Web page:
If the Biden administration is serious about promoting democracy and pushing back on authoritarianism, then it’s time for a policy response that confronts the way in which counterterrorism is being abused by autocrats. Reckoning with the ways in which counterterrorism and related agendas like countering violent extremism (CVE) have been used for nefarious ends and encouraged repression and corruption is essential. Indeed, in the United States, debate is now focused on how to properly respond to the rise of domestic, right-wing groups, just months after the Trump administration sought to use terrorism branding to crackdown on Black Lives Matter protesters.
Encouragingly, in recent months, U.S. foreign policy leaders in the Democratic Party, such as Ben Rhodes and Samantha Power, have rightly called for the rejection of the 9/11 approach to security and counterterrorism. New Secretary of State Antony Blinken and National Security Advisor Jake Sullivan have likewise called for an end to endless wars and urged a return to American diplomatic leadership over militarized responses to security threats. This is welcome news, but until that rhetoric becomes action in U.S. policy, including at the U.N., then the widespread reform global counterterrorism efforts need will falter.
In soon-to-be confirmed U.N. Ambassador Linda Thomas-Greenfield, the United States will have a competent and knowledgeable leader at the U.N., fully aware of the detrimental downstream impact of negative security policies. Combined with administration priorities on democracy, multilateral engagement, and ending endless wars this means that there is a chance for useful U.S. action on counterterrorism at the U.N.
The upcoming U.N. Global Counter-Terrorism Strategy Review in June is a prime opportunity for the United States to start to work with allied member States to chart a new course. There are a number of practical steps the United States could take.
First, the United States could work with other States who are worried about the nexus of abusive counterterrorism, authoritarianism, and securitization and make sure that the negotiations on the future U.N. approach to counterterrorism are not business as usual. A new strategy should include stronger protections on human rights, civic space, gender and humanitarian space. Achieving this will require ensuring human rights are central to the proceedings and critical civil society voices have a greater opportunity to participate in the process.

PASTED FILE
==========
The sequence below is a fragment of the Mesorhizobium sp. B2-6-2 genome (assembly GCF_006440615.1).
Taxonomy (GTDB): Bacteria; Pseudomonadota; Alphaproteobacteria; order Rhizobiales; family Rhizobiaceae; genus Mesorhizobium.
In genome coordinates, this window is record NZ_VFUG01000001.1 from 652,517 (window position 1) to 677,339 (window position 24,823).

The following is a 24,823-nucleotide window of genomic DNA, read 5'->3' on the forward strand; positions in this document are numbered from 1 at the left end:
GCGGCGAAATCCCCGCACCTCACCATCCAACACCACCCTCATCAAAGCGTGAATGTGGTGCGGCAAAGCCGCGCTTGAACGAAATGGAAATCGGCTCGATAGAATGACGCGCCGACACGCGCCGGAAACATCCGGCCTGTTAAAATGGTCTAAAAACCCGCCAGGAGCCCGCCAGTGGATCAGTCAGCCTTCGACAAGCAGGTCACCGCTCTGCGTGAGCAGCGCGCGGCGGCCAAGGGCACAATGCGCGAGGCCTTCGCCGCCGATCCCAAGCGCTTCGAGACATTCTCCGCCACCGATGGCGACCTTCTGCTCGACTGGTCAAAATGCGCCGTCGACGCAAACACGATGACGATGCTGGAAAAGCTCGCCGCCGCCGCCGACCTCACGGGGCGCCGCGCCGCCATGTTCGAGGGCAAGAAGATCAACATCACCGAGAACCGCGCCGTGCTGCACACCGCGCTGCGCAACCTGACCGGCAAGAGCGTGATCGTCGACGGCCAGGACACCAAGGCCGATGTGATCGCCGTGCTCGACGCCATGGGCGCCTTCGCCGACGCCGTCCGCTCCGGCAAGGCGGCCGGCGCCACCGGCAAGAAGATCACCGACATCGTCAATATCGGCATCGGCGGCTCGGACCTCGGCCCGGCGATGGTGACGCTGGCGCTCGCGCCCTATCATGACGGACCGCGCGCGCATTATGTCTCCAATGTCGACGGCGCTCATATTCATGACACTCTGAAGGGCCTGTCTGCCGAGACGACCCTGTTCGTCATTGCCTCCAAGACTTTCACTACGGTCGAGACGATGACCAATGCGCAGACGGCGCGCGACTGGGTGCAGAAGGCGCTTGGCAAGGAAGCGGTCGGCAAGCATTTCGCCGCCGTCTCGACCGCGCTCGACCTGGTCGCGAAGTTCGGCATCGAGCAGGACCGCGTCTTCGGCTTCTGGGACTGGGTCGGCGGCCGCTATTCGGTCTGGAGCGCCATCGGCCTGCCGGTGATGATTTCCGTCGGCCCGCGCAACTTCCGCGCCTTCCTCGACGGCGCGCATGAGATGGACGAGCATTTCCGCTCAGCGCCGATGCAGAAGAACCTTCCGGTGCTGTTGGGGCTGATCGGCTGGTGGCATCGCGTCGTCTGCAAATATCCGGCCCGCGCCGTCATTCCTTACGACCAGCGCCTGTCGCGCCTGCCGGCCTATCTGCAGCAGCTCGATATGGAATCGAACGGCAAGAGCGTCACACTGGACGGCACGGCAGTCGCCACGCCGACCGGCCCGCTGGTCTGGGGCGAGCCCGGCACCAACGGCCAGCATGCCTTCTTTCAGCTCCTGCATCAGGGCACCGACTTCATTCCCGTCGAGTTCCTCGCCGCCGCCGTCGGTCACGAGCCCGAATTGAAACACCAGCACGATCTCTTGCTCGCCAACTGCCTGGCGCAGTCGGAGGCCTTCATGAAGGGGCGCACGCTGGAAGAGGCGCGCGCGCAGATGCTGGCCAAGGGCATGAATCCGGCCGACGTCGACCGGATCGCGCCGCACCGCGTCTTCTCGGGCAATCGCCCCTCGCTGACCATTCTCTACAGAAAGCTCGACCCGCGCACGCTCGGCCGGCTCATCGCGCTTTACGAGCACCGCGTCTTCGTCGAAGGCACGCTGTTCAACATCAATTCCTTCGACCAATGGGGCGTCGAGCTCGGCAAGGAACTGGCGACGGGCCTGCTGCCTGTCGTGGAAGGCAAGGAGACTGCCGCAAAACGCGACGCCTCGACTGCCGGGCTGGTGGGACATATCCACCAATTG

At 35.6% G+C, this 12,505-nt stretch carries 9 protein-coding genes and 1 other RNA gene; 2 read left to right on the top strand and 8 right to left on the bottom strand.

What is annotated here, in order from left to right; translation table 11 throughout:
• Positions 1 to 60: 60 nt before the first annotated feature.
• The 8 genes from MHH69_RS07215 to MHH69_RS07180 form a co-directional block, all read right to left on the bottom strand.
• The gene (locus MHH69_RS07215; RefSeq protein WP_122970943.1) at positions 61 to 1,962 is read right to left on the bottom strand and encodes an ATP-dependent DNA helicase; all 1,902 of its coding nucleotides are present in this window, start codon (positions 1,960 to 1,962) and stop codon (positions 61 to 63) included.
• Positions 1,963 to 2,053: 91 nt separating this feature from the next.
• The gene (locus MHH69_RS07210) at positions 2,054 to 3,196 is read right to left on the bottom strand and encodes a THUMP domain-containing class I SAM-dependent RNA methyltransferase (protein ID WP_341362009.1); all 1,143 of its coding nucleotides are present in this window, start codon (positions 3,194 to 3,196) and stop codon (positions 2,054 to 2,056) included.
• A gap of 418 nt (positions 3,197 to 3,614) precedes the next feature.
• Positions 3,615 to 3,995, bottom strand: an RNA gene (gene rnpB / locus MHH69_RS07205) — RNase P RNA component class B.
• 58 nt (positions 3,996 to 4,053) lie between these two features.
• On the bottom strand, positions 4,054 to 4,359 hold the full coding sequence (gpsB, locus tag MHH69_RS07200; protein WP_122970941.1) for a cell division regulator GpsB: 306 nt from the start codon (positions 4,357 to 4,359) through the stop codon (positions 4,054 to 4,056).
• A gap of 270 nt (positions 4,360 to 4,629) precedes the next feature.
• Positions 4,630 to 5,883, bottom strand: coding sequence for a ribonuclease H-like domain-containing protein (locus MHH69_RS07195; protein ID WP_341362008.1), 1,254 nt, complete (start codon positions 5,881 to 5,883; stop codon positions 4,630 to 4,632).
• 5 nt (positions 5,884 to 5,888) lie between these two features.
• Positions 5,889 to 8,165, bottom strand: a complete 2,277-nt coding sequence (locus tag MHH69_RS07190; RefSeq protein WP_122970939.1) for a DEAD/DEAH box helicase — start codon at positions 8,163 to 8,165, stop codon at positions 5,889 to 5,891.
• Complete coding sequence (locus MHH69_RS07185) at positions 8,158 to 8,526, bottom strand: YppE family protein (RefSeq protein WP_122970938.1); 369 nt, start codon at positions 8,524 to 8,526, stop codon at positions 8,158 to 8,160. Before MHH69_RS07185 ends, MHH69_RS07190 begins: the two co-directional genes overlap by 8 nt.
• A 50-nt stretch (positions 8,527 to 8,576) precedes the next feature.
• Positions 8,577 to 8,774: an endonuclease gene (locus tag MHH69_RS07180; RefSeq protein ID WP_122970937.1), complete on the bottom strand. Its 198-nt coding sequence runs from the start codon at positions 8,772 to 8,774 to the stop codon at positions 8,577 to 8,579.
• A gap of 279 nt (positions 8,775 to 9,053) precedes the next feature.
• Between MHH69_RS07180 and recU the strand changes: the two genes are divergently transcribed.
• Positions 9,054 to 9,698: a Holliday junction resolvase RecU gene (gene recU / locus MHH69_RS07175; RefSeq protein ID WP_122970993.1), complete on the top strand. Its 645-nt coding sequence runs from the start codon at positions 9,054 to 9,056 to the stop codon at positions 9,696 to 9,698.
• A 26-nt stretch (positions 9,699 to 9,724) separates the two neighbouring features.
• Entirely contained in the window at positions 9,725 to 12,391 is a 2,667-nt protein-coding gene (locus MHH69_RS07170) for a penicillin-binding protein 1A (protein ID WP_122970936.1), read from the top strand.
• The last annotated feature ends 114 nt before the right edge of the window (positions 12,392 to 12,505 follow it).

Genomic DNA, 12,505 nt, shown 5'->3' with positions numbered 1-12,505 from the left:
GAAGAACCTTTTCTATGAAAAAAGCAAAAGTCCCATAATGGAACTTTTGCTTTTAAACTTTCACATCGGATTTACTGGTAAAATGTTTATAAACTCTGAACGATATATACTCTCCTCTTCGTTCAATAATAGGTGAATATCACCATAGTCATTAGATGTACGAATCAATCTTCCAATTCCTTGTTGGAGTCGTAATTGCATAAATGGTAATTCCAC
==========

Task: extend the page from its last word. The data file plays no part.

Second, the United States must insist that the U.N. system and budgeting reflect these priorities. In 2019, the total funding for U.N. counterterrorism programs was over $522 million. In the same year, the operating budget for the entire Office of the United Nations High Commissioner for Human Rights totaled $105 million. One way to help rebalance this would be to establish and fund an independent human rights oversight office — that acts as an ombudsman — with the clout to oversee the U.N. counterterrorism infrastructure.
Third, the United States should work with the U.N. Secretary-General’s office to create an internal firewall to insulate the U.N. system from future attempts by States to ‘blue-wash’ their repressive actions in the name of counterterrorism. This will be an important piece of the puzzle to reform the U.N. approach to counterterrorism – protecting the institution from contributing to repressive approaches and securing its future ability to protect rights, and build, keep and make peace.
The Biden administration is looking for openings to turn the tide against rising authoritarianism. While counterterrorism policy might not be at the top of Ambassador Thomas-Greenfield’s urgent to-do list – it is an area where the stakes are much higher than most realize for that global fight. New U.S. leadership could prove determinative; inaction would ensure counter-terrorism continues to fuel authoritarians’ rise.